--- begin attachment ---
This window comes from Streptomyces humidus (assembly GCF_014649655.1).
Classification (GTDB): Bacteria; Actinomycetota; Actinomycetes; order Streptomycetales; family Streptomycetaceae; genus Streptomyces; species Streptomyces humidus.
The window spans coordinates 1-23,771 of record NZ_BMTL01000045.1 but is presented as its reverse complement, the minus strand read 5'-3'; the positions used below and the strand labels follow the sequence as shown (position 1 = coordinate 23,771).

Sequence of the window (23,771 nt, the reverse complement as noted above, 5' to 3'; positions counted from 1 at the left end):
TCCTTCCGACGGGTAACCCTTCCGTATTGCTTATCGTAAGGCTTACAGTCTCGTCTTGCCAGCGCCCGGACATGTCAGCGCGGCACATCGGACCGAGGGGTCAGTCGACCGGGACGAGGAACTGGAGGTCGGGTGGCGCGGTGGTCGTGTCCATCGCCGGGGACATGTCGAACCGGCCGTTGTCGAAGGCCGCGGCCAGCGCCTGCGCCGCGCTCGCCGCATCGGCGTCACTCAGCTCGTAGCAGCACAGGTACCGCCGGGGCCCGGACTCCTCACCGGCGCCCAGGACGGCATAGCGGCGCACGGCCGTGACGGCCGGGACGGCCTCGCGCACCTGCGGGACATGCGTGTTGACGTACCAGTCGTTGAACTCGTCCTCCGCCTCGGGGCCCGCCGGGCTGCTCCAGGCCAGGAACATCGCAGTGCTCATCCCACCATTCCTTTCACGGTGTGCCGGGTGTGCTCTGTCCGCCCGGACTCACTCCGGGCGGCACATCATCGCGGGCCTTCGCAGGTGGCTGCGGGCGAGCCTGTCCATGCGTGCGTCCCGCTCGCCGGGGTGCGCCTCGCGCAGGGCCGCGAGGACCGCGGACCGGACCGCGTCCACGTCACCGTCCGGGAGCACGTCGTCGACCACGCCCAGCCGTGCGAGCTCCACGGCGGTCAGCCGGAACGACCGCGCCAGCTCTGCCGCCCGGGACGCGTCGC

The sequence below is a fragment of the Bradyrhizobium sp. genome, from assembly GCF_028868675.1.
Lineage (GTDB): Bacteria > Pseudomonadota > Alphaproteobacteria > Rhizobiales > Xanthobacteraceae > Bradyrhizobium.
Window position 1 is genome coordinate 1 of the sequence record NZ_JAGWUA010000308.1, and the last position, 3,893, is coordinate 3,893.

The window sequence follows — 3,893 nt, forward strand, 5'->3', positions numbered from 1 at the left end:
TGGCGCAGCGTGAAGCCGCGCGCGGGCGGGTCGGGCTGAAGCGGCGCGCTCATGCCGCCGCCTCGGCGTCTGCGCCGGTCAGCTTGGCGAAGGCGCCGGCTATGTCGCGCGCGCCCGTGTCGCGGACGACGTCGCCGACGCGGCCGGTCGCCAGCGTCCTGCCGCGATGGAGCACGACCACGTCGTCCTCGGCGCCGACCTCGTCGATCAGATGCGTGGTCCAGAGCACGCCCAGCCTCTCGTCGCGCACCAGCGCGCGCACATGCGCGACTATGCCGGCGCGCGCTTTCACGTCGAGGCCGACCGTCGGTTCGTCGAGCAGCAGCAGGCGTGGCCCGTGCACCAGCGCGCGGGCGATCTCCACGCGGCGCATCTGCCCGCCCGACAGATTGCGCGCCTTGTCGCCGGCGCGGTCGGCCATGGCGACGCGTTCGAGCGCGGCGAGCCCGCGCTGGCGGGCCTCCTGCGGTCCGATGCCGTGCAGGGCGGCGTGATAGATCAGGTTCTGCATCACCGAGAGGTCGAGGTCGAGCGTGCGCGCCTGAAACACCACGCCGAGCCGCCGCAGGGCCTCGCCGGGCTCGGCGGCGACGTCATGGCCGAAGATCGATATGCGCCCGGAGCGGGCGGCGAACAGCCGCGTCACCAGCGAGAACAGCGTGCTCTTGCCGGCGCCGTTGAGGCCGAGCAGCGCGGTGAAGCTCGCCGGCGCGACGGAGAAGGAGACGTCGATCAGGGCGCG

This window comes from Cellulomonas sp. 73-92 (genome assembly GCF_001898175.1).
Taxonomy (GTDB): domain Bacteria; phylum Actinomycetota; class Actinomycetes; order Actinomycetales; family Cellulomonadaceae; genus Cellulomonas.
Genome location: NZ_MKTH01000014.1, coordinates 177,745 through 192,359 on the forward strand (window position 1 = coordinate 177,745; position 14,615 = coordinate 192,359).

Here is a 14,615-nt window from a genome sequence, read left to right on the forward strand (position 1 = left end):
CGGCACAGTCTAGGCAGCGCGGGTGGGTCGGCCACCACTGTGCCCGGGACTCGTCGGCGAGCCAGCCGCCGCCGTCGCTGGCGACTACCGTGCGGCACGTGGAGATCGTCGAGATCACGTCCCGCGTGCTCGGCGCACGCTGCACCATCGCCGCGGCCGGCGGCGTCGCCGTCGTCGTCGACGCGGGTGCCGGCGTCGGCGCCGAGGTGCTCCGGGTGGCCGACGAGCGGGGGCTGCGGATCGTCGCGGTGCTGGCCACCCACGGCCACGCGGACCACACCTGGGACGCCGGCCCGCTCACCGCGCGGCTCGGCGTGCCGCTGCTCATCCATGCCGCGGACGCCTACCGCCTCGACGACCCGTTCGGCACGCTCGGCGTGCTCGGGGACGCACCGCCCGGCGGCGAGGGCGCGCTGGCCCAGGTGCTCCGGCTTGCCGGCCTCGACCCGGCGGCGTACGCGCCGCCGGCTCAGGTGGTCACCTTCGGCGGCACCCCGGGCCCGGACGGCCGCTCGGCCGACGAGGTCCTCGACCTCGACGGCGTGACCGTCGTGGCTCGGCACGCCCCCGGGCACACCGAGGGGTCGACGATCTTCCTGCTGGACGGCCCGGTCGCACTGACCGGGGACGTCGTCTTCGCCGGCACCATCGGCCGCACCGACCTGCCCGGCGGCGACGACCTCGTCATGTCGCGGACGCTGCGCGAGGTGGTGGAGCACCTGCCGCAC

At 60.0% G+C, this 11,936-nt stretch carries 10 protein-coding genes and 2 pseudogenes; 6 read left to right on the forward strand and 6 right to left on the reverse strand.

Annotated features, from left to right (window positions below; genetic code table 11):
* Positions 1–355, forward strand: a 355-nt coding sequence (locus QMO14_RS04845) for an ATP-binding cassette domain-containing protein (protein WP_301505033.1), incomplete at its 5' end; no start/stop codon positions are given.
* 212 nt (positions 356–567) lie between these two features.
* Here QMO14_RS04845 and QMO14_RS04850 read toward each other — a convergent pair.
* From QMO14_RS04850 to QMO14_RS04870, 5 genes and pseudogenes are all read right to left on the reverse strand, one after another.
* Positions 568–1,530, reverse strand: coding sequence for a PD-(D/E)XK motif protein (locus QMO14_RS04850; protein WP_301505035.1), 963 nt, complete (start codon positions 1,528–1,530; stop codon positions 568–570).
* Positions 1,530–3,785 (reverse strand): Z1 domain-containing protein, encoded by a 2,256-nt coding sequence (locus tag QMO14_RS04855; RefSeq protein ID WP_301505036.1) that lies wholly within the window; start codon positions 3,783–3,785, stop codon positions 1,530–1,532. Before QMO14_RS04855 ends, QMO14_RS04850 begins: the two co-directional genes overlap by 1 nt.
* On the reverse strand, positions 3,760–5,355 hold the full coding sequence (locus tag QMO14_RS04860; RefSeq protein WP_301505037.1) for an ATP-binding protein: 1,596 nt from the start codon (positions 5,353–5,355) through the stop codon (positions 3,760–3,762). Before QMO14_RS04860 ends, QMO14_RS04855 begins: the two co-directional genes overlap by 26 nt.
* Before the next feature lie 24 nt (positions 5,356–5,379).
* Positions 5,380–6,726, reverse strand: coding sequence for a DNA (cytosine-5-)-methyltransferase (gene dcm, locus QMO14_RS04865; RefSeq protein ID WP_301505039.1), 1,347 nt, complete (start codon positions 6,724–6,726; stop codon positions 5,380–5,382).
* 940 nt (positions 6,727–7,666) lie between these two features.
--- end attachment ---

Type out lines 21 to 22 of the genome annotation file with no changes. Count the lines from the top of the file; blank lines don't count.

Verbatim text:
* From QMO14_RS04850 to QMO14_RS04870, 5 genes and pseudogenes are all read right to left on the reverse strand, one after another.
* Positions 568–1,530, reverse strand: coding sequence for a PD-(D/E)XK motif protein (locus QMO14_RS04850; protein WP_301505035.1), 963 nt, complete (start codon positions 1,528–1,530; stop codon positions 568–570).